Author: Joyce

The California Sheriff’s Department’s “Operation Wildfire” is a High-Stakes Operation

The California Sheriff's Department's "Operation Wildfire" is a High-Stakes Operation

Anatomy of one of the wildest police pursuits Southern California has ever seen

“Oh, no,” I said to myself. As the police officer approached, I backed up out of the parking spot.

“Oh, no,” I said again, even as the police officer turned on his flashing lights, siren, and air brakes. I didn’t want to be arrested.

Two days earlier, I was arrested at an Orange County high school for wearing a shirt with a Confederate flag at a protest of alleged school racist bullying. The Orange County Sheriff’s Department, which is part of a statewide operation called TRACE, a nationwide effort to curb violent crime and stop illegal immigration, arrested me after another student allegedly pulled out a gun at a protest.

Orange County is far from a normal place. The city of Seal Beach, for example, is a small, beachside town that caters to tourists who come to see the sand and surf.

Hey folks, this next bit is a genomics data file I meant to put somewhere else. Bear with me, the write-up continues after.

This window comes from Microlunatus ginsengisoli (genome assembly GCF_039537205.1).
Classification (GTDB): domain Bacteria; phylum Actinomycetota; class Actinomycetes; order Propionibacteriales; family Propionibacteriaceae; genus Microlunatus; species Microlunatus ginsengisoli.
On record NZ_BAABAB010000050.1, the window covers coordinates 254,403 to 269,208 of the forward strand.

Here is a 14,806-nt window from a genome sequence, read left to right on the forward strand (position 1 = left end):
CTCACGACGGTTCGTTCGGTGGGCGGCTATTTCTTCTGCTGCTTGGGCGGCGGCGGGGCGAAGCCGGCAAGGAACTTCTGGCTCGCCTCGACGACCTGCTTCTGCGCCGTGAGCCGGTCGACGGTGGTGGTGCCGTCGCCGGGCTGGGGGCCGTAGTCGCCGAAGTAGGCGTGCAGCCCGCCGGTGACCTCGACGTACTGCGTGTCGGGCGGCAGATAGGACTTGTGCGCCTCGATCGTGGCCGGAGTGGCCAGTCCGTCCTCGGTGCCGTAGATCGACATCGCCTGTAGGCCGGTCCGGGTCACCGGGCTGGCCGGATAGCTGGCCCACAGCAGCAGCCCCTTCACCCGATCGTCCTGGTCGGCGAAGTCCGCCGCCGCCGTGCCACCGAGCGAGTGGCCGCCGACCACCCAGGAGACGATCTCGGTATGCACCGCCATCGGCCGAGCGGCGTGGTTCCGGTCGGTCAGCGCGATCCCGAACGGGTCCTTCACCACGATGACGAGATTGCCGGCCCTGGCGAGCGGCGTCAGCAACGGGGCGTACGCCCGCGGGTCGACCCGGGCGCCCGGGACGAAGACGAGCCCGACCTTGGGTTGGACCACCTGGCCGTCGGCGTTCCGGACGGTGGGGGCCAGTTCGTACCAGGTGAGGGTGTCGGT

Yet the sheriff’s department has a routine of sorts called “Operation Wildfire.” It’s a department-wide hunt, in which police, often aided by the National Guard, track down drug traffickers, pedophiles, smugglers, and other criminals.

The chase ends when law enforcement finds the criminal. The chase begins when law enforcement takes on one of two missions: identifying a person who’s a threat to public safety and protecting public safety.

“Operation Wildfire” is a national search that has helped law enforcement nab nearly 1,400 people for illegal activities. It’s a high-stakes operation. When police take on the role of protecting public safety, they stand in a legal gray area.

The public has a right to protest, but they don’t have a constitutional right to do drugs or commit sex crime.

The public has a right to protest, but they don’t have a constitutional right to do drugs or commit sex crime.

In California, “wildfire” is a word that’s only used on California road signs. Here in Southern California, the phrase is more of a reality.

The California Department of Corrections and Rehabilitation operates the Orange County jail. There, they have a routine

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